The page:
Lincoln The Magnanimous And Shrewd

From DK Stone’s Flickr Photostream.

Last year I enjoyed reading Doris Kearn Goodwin’s book on Lincoln, Team Of Rivals: The Political Genius Of Abraham Lincoln. Last night I got to see the movie, Lincoln, based on the book, and the brilliance and leadership of our greatest president is still running through my mind.

Undoubtedly, there will be many angles that critics and viewers will take on the movie as a screenplay. For me, it was extremely helpful to have had the background information on the politics and people of the time. It provided rich context for where people’s motives and passions were. The film did a remarkable job of focusing the tension of the times. Lincoln was the mastermind and captain of the American experiment. It made me feel both grateful and in awe of the society I have benefitted from because of the determination, wisdom and grit of this remarkable man.

In one scene in the movie, he asks a couple of young engineers whether they believed people were born and fitted to their times or was it purely coincidental. The movie made the point. He was fitted for his time.

There were so many dialogues and heated scenes of rhetoric in the movie which were extremely rich to take in at times. Each had a display shining the light on leadership. As I think about these historical engagements, I had these thoughts on leadership from Lincoln:

  • Thinking too high or too low can cloud our vision. Lincoln had a compass on where he wanted to head by passing the thirteenth amendment to abolish slavery in the United States. He mentions the analogy of a compass with Thaddeus Stevens in a key conversation in the movie and its importance of telling us where we need to head. However, Lincoln was calibrated to reality and understood that direction alone was only one tool. Ignoring or not accounting for the obstacles along the way can make a person merely idealistic without effectiveness. The same was true of his cabinet and Washington’s politicians that were mired in the obstacles. They lost site of the greater vision. Lincoln was able to see clearly and help people to calibrate their distractions towards the goal at hand.
  • Understand the times. Lincoln understood he was a mortal and would die. He wanted to do something great in his life and feared he would never have the opportunity. However, when time and circumstance pushed onto him, he embraced the historical nature of his time. Most of the people around him did not have this context. They became more aware as Lincoln shrewdly maneuvered the political pieces to force the issue of his time onto the stage of history and the conscience of Americans. Slavery was abolished because he made himself and everyone around him deal with themselves and their place in history.
  • Understand timing. The Greeks have two words for time: kairos – critical time – and chronos – mundane or regular time. Most of our existence is in the latter. Lincoln was working in a kairos time. The need to inject the thirteenth amendment at the perceived risk of his popularity took great courage and a plumb line to what the time demanded. It was the nail in the coffin to clarify and finalize the bitter conflict between the North and South. He accelerated the pace because the timing was right. At other times, he showed great restraint and patience with people to allow them the freedom to come to their own conclusions. He was not forceful. He was truthful and kept his focus on the goal. Lincoln showed there were times to go fast and times to wait. The wisdom to throttle between speed and deliberation is a large part of getting results.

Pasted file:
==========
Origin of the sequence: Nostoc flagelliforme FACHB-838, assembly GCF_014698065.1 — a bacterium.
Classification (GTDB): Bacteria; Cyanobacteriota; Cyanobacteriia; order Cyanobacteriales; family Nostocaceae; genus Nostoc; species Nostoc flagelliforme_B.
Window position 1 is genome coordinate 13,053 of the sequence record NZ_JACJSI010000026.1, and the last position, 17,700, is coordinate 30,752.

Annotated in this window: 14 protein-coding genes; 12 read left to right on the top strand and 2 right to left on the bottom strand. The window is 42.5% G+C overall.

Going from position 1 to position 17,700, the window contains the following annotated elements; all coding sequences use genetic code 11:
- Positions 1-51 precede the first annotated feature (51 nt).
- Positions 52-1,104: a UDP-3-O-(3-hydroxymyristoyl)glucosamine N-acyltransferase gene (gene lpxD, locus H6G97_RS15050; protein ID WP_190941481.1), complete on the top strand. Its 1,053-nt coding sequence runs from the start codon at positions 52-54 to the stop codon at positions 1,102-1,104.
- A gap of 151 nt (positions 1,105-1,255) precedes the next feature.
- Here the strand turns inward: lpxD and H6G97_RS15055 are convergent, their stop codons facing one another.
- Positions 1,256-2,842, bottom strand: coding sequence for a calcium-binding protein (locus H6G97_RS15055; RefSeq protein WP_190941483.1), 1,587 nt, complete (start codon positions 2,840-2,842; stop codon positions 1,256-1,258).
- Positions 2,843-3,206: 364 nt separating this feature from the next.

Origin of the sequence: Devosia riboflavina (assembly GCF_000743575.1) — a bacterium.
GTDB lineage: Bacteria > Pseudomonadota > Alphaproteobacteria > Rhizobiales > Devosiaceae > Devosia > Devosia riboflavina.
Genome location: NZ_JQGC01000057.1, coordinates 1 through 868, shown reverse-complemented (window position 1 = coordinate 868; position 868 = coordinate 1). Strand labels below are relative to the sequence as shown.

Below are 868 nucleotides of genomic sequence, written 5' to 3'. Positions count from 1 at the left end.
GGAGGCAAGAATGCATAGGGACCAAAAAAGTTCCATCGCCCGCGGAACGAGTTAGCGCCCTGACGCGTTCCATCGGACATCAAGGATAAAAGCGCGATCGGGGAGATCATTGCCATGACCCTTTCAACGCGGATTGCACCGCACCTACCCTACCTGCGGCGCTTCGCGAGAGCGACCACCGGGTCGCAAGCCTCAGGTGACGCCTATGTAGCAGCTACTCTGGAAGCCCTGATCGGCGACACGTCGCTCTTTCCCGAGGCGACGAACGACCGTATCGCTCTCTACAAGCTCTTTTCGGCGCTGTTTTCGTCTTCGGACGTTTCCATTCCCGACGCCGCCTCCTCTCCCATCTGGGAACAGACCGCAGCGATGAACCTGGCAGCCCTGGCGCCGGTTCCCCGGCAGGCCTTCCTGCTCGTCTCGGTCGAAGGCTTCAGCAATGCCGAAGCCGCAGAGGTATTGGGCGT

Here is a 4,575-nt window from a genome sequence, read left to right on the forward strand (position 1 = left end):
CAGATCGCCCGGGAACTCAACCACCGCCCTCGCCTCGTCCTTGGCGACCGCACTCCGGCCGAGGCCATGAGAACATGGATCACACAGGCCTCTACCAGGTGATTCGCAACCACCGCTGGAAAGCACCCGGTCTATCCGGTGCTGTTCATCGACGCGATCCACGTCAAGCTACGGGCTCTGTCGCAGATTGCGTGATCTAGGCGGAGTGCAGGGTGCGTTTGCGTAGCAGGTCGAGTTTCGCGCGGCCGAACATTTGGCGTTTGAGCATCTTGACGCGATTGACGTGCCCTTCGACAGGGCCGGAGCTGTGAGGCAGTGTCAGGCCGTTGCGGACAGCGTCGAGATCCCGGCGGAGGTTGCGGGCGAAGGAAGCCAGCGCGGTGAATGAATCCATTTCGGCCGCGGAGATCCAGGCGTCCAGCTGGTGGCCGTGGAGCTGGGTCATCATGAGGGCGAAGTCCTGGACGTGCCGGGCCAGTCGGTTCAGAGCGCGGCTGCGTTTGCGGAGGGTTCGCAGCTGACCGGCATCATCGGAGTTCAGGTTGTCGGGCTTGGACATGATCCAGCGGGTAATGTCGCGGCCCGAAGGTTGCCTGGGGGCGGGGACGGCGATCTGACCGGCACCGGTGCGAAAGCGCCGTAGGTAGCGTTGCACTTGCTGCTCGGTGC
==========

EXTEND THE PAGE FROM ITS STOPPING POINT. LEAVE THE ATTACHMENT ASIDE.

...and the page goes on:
• Life is messy. For those people who do not compromise or seem to get mired in idealism, Lincoln’s mind was always based in reality. He demanded his cabinet to focus on what was before them now, not the myriad possibilities of what could happen. He did not shoulder that artificial burden of what he could not control. He embraced what life demanded of him now and called people to deal with the present. Such perspective is liberating and created immense clarity for people to think about where they stood now. Dealing with people is extremely messy business with all of the motivations, intentions and shrewd dealings of the heart. Lincoln did not insist on reality to be different. He understood life is difficult and messy and engaged the ugliness with magnanimity.
  • Show grace. There are so many scenes where people experienced the greatness of Lincoln. He was humble and you could change his mind if you could persuade him logically. He was principled but not dogmatic to the point of folly. In his second term’s inauguration address with reconstruction as the focal point, Lincoln wanted the country to heal and show “malice towards none.” He was not vindictive, but rather compassionate. He could understand the other person’s point of view. People that knew him or encountered him sensed this and felt his honesty and integrity.

I plan on watching the movie again. There are so many rich scenes that are life lessons. There is also a thread of consistency about Lincoln that runs through his life. Leadership changes the world. It always has. Lincoln showed us how he was fitted for his time and operates from a dual persona of being magnanimous and shrewd.

I want to continue learning these lessons and be fit for my times, whatever they may be. How great it is to have had an embodiment of truth, love and courage in our own American heritage.

If you get to watch the film, I would love to hear your thoughts.

Published by Don Dalrymple

I partner with founders and entrepreneurs in startup businesses. I write and consult on strategy, systems, team building and growing revenue.

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